Is Religion, Stereotyping or Strategies Holding Down XBox, Wii and PlayStation in the Middle East?

Video games are on the list of the most popular mainstream media, which makes up an important percentage of social activity for a considerable portion of youngsters worldwide. The Middle East region is no exception; video games are as popular in the region as it is anywhere else in the world despite the minimal support/focus of the major hardware players Nintendo, Sony and Microsoft. Their lack of interest in the region – so far – keeps the doors open for piracy to nourish and dominate the regional video games industry. For instance, almost every Nintendo Wii in Saudi Arabia is modified with a special chip to allow the machine to play pirated games that cost 3$ to 8$ in comparison to the original games costing around $80 – $100 in the region – even higher than their prices in many western countries -.

Quraish Arabic Video Game

Quraish Arabic Video Game

Is price the issue here?

Partially yes, but not for the entire region. We have to bear in mind that countries in the Middle East differ substantially in their income levels. There are the richer Gulf countries where people’s income rivals the income of European countries, and there are other countries which are not rich at all and where people’s incomes are much lower. Both cases can be treated differently with a proper distributor from the major hardware players. The answer maybe an adequate price point for original content that fits these markets. Rotana, the biggest Arabic music producer and distributor figured it out, and provided an excellent model of pricing for their music productions that left little room for piracy. The same can apply to video games.

Localized content and cultural conflicts…

Pricing is not the only barrier holding up the growth of video games in the Middle East. Other major factors include language, localized content and cultural barriers. Wall-E, a game built based on the popular animated film produced in 2008, has been the first world game to be localized for the Middle East. We are talking here about a single game which received very poor reviews and considerable criticism. The fact is that localization of games for this market is very minimal, thus leaving out a big pool of people who simply find it hard to understand English.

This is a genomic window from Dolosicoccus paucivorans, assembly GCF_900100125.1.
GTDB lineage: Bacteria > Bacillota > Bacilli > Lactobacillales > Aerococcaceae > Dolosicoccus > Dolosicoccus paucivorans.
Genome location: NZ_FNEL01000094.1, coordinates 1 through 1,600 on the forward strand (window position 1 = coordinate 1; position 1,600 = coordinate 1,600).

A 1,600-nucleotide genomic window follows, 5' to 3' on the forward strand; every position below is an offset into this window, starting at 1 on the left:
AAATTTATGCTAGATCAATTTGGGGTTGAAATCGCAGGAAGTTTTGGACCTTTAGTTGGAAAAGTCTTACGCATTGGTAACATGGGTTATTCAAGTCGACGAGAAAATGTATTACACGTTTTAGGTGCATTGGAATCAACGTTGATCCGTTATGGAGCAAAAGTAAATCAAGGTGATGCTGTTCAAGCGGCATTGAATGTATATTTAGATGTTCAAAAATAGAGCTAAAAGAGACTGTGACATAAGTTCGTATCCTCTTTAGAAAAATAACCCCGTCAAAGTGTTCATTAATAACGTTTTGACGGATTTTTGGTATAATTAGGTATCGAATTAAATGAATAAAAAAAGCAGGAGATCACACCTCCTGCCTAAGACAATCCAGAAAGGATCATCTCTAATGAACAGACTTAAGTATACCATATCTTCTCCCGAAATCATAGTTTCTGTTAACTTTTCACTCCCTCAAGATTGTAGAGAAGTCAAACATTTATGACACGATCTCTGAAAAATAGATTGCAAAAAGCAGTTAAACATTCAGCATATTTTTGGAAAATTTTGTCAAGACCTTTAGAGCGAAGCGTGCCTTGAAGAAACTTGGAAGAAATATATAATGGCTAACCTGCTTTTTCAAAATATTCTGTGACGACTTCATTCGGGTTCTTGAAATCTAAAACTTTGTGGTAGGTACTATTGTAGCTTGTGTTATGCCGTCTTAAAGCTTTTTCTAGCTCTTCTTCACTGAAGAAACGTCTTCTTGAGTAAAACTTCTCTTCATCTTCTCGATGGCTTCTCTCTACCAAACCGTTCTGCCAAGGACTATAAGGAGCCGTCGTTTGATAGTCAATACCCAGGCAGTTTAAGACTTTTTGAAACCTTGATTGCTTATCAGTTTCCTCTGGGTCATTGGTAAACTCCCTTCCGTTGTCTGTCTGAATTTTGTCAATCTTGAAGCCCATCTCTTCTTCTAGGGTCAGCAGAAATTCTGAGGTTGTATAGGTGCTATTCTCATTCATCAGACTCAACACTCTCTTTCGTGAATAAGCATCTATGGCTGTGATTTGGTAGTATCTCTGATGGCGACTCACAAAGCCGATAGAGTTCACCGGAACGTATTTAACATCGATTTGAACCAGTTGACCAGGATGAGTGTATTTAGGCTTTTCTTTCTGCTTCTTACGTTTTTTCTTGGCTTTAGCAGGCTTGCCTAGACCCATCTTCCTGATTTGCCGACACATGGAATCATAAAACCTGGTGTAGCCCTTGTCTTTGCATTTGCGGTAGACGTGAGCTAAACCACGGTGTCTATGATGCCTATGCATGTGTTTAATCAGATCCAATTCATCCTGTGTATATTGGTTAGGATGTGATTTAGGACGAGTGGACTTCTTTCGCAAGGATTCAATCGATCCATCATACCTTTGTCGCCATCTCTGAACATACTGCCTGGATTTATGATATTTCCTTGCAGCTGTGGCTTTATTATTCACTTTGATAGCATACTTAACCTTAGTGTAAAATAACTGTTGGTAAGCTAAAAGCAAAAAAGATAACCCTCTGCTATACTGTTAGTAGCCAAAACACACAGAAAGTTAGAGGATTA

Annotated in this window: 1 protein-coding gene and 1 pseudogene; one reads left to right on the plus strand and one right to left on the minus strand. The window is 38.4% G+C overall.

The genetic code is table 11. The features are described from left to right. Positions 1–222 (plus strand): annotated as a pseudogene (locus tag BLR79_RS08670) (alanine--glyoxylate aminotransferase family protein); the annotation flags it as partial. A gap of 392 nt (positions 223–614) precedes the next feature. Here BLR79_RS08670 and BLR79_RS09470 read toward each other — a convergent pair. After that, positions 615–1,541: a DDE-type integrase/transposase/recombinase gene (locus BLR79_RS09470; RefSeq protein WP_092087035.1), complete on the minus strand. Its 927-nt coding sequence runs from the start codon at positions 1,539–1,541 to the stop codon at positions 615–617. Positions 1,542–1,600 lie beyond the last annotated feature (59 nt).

On the other hand, the Arabic culture and heritage is rarely portrayed the right way in video games produced in the west. That is understandable in a way because it may not be easy for one to reflect the right cultural heritage of another nation especially when they don’t have to – games produced are usually targeted for western audience -. Beside stereotyping (Delta Force) and oriental-ism (Aladdin), there are no real Arabic characters that would get video game players in the region to relate to. It’s gotten even worse, because – like in Hollywood – major video games that incorporate Arabic characters are usually based on recent Middle Eastern conflicts and thus depicting Arabs as enemies and terrorists!

Local video games productions strike back!

The offensive portrayal of Arabs in some Western video games has triggered local Arab production companies to come up with their own version of video games to protect their identity and perspective of the state of affairs of the regional conflicts. Afkar Media, a Syrian company, has already produced different games with nationalism streak: Under Ash, a political game that tells the story of the first intifada from the Palestinian perspective. Under Siege, is another political game that tells the story of a Palestinian family and their struggle during the second intifada (1999-2002). Quraish, the first Arabic 3D real strategy game (RTS), tracks the origins of Islam in the desert of Arabic 590 A.C.

Big potential…

With the population of the Middle East approaching 300 million, there is a big market for localized and focused video games. High rate of illegal software use may be an obstacle, but it can be worked out with proper strategies if there is a good will to penetrate the Middle Eastern market. Local offices or partnerships with local development companies can also help in delivering some good quality content. Relatively cost-effective and skilled labor is also available in the region especially in Jordan and Egypt.